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Put the kneaded dough ball in a bowl and cover and let proof in a warm area for about 1 hour. After the first proof, divide the dough into 8 equal balls. Let it rest for about 20 minutes. Meanwhile, divide your dry curry into 8 equal portions for your filling.

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Take one ball and softly pound out the gas bubbles that may have formed and roll it into an oval. Put in 1 portion of the filling in the center.

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Take both sides of the dough and bring them together in the middle and pinch at the top. Then pinch your way down both sides so that no filling is showing.

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Once you’ve pinched it all the way, roll it on your surface and shape it in a pointy oval (I’m sure there’s a name for this…). Lay it to rest seam-side down. Repeat these steps for the rest of the 7 balls.

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Once you’ve filled all 8 of the dough balls, set up your work station to dredge the filled dough.

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Dip each piece into the egg and then the panko and set it down (make sure you put it seam-side down again!).

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Keep the dredged pieces in a warm area and let it proof a second time for 30 minutes until they are slightly larger.

Heat up the vegetable oil to 160-170 C (320 – 338 F) and fry about 3 pieces at a time.

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Fry each side of the pieces until golden brown (about 6 minutes total). Sprinkle with flaky salt (optional). Serve hot!

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Instructions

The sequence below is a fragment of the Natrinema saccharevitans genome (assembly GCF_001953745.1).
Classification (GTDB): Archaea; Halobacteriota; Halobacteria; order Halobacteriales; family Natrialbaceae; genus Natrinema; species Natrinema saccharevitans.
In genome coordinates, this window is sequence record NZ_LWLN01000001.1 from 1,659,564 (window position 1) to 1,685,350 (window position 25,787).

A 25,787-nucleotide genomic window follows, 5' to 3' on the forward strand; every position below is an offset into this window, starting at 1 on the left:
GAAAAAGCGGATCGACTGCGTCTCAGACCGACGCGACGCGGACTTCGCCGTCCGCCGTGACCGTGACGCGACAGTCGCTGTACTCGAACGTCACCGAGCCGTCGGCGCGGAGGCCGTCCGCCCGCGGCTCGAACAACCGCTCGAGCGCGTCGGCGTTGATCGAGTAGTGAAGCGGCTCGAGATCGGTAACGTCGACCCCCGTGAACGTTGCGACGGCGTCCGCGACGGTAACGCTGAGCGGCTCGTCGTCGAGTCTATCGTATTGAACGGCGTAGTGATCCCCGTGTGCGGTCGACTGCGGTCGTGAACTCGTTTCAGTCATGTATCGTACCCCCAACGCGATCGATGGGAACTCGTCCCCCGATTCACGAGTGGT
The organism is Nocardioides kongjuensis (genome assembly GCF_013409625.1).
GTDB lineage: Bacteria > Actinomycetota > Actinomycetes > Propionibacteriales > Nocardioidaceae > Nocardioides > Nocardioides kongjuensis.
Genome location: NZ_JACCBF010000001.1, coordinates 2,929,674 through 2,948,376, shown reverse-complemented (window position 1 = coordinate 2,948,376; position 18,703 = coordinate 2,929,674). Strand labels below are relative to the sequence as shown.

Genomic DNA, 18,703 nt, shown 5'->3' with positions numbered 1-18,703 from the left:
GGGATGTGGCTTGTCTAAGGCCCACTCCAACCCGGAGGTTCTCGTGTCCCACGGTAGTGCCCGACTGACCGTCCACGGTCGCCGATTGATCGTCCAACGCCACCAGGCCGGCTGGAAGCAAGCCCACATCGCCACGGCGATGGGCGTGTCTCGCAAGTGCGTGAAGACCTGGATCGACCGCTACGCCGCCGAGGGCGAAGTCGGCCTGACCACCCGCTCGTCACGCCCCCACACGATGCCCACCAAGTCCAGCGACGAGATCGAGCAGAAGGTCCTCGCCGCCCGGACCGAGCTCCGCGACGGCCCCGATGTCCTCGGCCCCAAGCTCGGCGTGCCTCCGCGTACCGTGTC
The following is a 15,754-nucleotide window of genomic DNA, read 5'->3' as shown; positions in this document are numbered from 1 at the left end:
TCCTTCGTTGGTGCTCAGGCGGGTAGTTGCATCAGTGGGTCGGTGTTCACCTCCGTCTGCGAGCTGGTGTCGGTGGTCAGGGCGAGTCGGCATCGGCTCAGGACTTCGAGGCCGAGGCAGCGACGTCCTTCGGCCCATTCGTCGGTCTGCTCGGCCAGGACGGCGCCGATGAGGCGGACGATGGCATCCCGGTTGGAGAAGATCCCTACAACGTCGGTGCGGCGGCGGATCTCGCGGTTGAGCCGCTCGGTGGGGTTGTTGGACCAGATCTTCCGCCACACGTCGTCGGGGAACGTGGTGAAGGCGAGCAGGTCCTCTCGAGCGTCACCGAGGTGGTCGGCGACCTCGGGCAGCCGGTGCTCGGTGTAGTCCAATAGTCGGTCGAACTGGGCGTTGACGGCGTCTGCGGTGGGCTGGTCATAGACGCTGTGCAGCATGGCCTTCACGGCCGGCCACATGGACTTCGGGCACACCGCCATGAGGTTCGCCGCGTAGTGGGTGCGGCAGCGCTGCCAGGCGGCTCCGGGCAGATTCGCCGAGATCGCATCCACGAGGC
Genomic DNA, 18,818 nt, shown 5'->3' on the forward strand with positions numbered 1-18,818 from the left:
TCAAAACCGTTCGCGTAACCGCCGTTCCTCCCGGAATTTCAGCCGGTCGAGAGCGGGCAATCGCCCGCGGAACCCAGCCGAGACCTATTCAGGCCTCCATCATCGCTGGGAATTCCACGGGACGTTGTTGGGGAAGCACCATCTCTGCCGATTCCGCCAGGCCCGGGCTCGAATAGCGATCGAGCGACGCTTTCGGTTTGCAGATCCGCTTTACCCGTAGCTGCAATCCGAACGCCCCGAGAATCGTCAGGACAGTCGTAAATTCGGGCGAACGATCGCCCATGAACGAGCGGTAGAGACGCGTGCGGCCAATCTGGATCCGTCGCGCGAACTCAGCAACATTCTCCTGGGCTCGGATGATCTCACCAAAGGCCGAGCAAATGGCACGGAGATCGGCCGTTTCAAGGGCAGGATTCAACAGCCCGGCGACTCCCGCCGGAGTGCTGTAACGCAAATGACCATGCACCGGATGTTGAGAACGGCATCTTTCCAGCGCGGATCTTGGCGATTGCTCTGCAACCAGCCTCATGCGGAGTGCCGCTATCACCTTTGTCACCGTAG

1. Mix everything except the butter in a bowl until it is no longer “flour-y”. Flip dough onto your work surface and knead in butter and knead until smooth. It may be a little lumpy but that’s ok.
  2. Put the kneaded dough ball in a bowl and cover and let proof in a warm area for about 1 hour. After the first proof, divide the dough into 8 equal balls. Let it rest for about 20 minutes. Meanwhile, divide your dry curry into 8 equal portions for your filling.
  3. Take one ball and softly pound out the gas bubbles that may have formed and roll it into an oval. Put in 1 portion of the filling in the center. Take both sides of the dough and bring them together in the middle and pinch at the top. Then pinch your way down both sides so that no filling is showing.
  4. Once you’ve pinched it all the way, roll it on your surface and shape it in a pointy oval (I’m sure there’s a name for this…). Lay it to rest seam-side down. Repeat these steps for the rest of the 7 balls.
  5. Once you’ve filled all 8 of the dough balls, set up your work station to dredge the filled dough. Dip each piece into the egg and then the panko and set it down (make sure you put it seam-side down again!).
  6. Keep the dredged pieces in a warm area and let it proof a second time for 30 minutes until they are slightly larger.
  7. Heat up the vegetable oil to 160-170 C (320 – 338 F) and fry about 3 pieces at a time.
  8. Fry each side of the pieces until golden brown (about 6 minutes total). Sprinkle with flaky salt (optional). Serve hot!

 

Japanese Dry Curry

My mother is a phenomenal cook. I know everyone says this, but I’m dead serious, she is a GREAT cook. There are certain people who just know exactly what needs to be added to a recipe to take it up a few notches and my mother is one of those people. We could make the same exact recipe and hers will always turn out better. Every time I cook, I strive to be as good as she is but I’m not sure I’ll ever be able to compete!